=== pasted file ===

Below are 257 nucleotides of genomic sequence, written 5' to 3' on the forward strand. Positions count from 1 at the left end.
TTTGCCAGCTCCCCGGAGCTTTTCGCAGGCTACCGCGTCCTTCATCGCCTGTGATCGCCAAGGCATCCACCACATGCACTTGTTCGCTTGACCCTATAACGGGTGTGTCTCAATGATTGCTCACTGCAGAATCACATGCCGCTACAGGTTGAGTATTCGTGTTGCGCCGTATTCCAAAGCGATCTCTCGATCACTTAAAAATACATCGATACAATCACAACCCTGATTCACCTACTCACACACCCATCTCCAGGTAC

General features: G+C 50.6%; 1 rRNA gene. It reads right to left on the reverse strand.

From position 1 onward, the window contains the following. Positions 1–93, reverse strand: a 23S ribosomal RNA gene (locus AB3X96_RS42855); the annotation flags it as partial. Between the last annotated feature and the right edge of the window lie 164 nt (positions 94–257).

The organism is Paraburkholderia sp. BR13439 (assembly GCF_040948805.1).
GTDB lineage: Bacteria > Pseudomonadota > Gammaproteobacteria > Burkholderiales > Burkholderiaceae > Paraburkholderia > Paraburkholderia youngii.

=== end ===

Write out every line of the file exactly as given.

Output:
Below are 257 nucleotides of genomic sequence, written 5' to 3' on the forward strand. Positions count from 1 at the left end.
TTTGCCAGCTCCCCGGAGCTTTTCGCAGGCTACCGCGTCCTTCATCGCCTGTGATCGCCAAGGCATCCACCACATGCACTTGTTCGCTTGACCCTATAACGGGTGTGTCTCAATGATTGCTCACTGCAGAATCACATGCCGCTACAGGTTGAGTATTCGTGTTGCGCCGTATTCCAAAGCGATCTCTCGATCACTTAAAAATACATCGATACAATCACAACCCTGATTCACCTACTCACACACCCATCTCCAGGTAC

General features: G+C 50.6%; 1 rRNA gene. It reads right to left on the reverse strand.

From position 1 onward, the window contains the following. Positions 1–93, reverse strand: a 23S ribosomal RNA gene (locus AB3X96_RS42855); the annotation flags it as partial. Between the last annotated feature and the right edge of the window lie 164 nt (positions 94–257).

The organism is Paraburkholderia sp. BR13439 (assembly GCF_040948805.1).
GTDB lineage: Bacteria > Pseudomonadota > Gammaproteobacteria > Burkholderiales > Burkholderiaceae > Paraburkholderia > Paraburkholderia youngii.